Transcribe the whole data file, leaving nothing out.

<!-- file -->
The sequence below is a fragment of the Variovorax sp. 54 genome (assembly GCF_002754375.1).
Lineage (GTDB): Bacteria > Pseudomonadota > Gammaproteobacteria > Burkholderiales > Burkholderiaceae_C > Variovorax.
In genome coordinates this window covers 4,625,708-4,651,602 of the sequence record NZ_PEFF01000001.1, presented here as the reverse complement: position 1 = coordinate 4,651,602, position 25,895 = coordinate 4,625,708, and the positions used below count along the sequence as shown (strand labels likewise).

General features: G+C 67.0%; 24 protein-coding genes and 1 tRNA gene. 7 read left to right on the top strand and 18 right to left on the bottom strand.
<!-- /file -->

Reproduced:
The sequence below is a fragment of the Variovorax sp. 54 genome (assembly GCF_002754375.1).
Lineage (GTDB): Bacteria > Pseudomonadota > Gammaproteobacteria > Burkholderiales > Burkholderiaceae_C > Variovorax.
In genome coordinates this window covers 4,625,708-4,651,602 of the sequence record NZ_PEFF01000001.1, presented here as the reverse complement: position 1 = coordinate 4,651,602, position 25,895 = coordinate 4,625,708, and the positions used below count along the sequence as shown (strand labels likewise).

General features: G+C 67.0%; 24 protein-coding genes and 1 tRNA gene. 7 read left to right on the top strand and 18 right to left on the bottom strand.